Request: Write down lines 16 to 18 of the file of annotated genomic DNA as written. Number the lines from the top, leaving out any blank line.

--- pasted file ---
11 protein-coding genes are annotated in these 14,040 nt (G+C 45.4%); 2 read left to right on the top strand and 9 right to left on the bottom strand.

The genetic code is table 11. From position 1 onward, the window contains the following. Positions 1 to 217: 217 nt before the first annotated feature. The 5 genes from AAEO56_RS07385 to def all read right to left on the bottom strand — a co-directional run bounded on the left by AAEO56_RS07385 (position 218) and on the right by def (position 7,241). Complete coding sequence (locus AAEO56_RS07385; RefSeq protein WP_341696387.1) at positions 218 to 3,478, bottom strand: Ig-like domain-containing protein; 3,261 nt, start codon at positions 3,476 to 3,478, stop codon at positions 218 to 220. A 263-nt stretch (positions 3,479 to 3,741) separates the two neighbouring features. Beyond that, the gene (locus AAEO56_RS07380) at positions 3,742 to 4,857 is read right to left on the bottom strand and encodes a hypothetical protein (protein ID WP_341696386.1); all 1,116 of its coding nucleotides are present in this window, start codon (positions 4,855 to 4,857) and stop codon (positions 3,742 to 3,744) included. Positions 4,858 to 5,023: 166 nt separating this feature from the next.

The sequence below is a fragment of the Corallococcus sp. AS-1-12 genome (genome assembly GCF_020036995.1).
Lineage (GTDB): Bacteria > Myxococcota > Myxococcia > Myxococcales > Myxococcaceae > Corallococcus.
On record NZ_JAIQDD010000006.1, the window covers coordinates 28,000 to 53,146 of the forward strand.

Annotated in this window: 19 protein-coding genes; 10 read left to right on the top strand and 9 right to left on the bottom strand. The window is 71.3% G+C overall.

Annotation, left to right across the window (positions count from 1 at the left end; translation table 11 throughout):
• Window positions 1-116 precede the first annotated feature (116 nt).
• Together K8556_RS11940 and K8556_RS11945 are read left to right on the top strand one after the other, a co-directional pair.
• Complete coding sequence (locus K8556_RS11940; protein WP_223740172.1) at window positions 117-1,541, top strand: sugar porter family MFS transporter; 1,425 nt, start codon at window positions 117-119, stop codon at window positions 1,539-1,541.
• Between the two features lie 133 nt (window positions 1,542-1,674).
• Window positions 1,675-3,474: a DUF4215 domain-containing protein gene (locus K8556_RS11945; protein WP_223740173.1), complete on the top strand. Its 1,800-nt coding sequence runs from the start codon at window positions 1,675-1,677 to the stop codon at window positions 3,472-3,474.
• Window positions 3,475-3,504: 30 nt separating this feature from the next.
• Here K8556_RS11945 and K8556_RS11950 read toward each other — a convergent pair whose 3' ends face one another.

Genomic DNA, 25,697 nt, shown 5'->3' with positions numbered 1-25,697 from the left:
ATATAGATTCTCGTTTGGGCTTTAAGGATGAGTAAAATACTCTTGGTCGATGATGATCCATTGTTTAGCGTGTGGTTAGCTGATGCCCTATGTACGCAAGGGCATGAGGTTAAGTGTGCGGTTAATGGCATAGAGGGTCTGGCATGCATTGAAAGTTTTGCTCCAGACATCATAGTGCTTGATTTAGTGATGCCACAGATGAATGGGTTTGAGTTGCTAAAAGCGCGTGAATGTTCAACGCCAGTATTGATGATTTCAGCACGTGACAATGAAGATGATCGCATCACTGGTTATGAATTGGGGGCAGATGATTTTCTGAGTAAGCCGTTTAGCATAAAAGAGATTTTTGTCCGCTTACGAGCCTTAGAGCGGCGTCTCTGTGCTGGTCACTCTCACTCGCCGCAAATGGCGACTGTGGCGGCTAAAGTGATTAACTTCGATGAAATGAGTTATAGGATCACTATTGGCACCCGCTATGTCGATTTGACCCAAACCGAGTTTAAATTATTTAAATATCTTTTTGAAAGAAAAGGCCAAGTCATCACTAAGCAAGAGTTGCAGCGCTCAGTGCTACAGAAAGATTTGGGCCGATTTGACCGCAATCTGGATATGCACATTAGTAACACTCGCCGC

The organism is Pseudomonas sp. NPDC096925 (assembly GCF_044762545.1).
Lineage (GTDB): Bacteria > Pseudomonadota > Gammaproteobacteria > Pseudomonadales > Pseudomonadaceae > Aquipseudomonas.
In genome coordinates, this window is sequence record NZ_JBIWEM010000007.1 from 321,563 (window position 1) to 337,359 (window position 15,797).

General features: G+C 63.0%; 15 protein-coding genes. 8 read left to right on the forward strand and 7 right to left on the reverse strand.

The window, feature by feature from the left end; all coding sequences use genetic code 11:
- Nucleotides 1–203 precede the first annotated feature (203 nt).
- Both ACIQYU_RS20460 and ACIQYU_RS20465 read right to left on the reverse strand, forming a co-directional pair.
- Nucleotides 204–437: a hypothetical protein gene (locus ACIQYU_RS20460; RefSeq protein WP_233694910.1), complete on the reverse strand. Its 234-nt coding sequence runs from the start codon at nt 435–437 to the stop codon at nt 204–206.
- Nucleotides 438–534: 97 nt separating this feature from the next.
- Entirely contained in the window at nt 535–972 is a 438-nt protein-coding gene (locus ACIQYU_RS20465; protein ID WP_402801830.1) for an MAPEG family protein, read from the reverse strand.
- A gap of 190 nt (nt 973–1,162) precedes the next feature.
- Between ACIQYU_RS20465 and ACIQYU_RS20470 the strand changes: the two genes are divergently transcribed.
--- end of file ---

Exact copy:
ATATAGATTCTCGTTTGGGCTTTAAGGATGAGTAAAATACTCTTGGTCGATGATGATCCATTGTTTAGCGTGTGGTTAGCTGATGCCCTATGTACGCAAGGGCATGAGGTTAAGTGTGCGGTTAATGGCATAGAGGGTCTGGCATGCATTGAAAGTTTTGCTCCAGACATCATAGTGCTTGATTTAGTGATGCCACAGATGAATGGGTTTGAGTTGCTAAAAGCGCGTGAATGTTCAACGCCAGTATTGATGATTTCAGCACGTGACAATGAAGATGATCGCATCACTGGTTATGAATTGGGGGCAGATGATTTTCTGAGTAAGCCGTTTAGCATAAAAGAGATTTTTGTCCGCTTACGAGCCTTAGAGCGGCGTCTCTGTGCTGGTCACTCTCACTCGCCGCAAATGGCGACTGTGGCGGCTAAAGTGATTAACTTCGATGAAATGAGTTATAGGATCACTATTGGCACCCGCTATGTCGATTTGACCCAAACCGAGTTTAAATTATTTAAATATCTTTTTGAAAGAAAAGGCCAAGTCATCACTAAGCAAGAGTTGCAGCGCTCAGTGCTACAGAAAGATTTGGGCCGATTTGACCGCAATCTGGATATGCACATTAGTAACACTCGCCGC

The organism is Pseudomonas sp. NPDC096925 (assembly GCF_044762545.1).
Lineage (GTDB): Bacteria > Pseudomonadota > Gammaproteobacteria > Pseudomonadales > Pseudomonadaceae > Aquipseudomonas.